It Takes a Village to Defend a Network

Written by Alissa Cooper

Defending networks from malicious hacking exploits depends in large part on the voluntary, cooperative efforts of network operators, device makers, and Internet users.

Today the Broadband Internet Technical Advisory Group (BITAG) — a group of technical experts dedicated to building consensus about broadband network management — has released a series of targeted, balanced recommendations to help stifle an emerging type of network attack. That attack has been used in recent years by the hacker collective Anonymous (among others) to swamp web sites with traffic, knocking them offline.

The attack, shown below, exploits two Internet vulnerabilities: the failure of some network operators to apply recommended protections that prevent users from impersonating (“spoofing”) other users’ IP addresses, and the lack of adequate authentication in certain home router software that implements the Simple Network Management Protocol (“SNMP”).

The attack begins with an army of zombie computers (a “botnet”) that the attacker can control. The attacker instructs the computers in the botnet to send traffic to users whose home routers may contain the SNMP vulnerability. That traffic is sent with a spoofed return address to make it look as if it came from the web site that is the intended victim (say, www.example.com). When the users’ home routers respond, their responses flood www.example.com, taking it offline.

BITAG recommends a set of highly targeted actions that network operators, device makers, and end users can take, together and separately, to help prevent this kind of attack in the future while having minimal effects on legitimate uses of the network. The set of suggestions reflects just the kind of focused, balanced, user-empowering response to network management and security issues that we would hope to see out of voluntary forums like BITAG. The recommendations fall into four categories:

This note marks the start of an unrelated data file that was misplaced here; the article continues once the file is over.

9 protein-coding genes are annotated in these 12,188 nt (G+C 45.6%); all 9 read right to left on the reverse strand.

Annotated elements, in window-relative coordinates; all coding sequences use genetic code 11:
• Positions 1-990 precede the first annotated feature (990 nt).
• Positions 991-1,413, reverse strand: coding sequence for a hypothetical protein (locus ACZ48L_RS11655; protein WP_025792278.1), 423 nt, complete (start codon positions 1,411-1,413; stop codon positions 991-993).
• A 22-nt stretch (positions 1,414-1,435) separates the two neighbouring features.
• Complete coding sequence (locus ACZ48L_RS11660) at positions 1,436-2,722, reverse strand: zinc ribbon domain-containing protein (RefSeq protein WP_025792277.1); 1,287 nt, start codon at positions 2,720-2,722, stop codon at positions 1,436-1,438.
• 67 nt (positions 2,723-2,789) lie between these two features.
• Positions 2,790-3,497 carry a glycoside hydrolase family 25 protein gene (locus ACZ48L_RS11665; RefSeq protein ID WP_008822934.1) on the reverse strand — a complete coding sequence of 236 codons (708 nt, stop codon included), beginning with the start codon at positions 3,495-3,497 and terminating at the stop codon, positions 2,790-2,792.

• Secure SNMP – or leave it turned off in the first place. Many home networking devices are shipped with an insecure version of SNMP turned on by default, even though it sees little use among residential end users. BITAG makes a number of recommendations to encourage the use of secure versions of SNMP, to discourage insecure SNMP from being on by default, and to allow users to turn off SNMP themselves.
  • Prevent address spoofing. BITAG suggests that network operators take reasonable steps to prevent address spoofing on their networks – a well-understood best practice in the engineering community.
  • Filter or block SNMP traffic if necessary, but do so in a targeted, transparent, user-friendly way. Some network operators may feel the need to simply block SNMP traffic (in the middle of an attack, or perhaps on a more persistent basis) in a similar fashion to how some operators already block certain network ports used to send spam. BITAG recommends a number of strategies for limiting the collateral damage from such filtering/blocking and for ensuring that users understand what is happening and how to have SNMP re-enabled if they wish.
  • Share attack information. When done with an eye towards safeguarding customer privacy, network operators and attack victims can help mitigate attacks by sharing attack traffic information with each other, other network operators, security researchers and product vendors, and device makers. BITAG suggests a limited set of specific information that may be useful for sharing.

BITAG’s work shows that while the debate about legislating for cybersecurity rages on, experts from across the Internet industry and the public interest community are working together to defend against the latest network attacks while ensuring minimal impact on legitimate network use.

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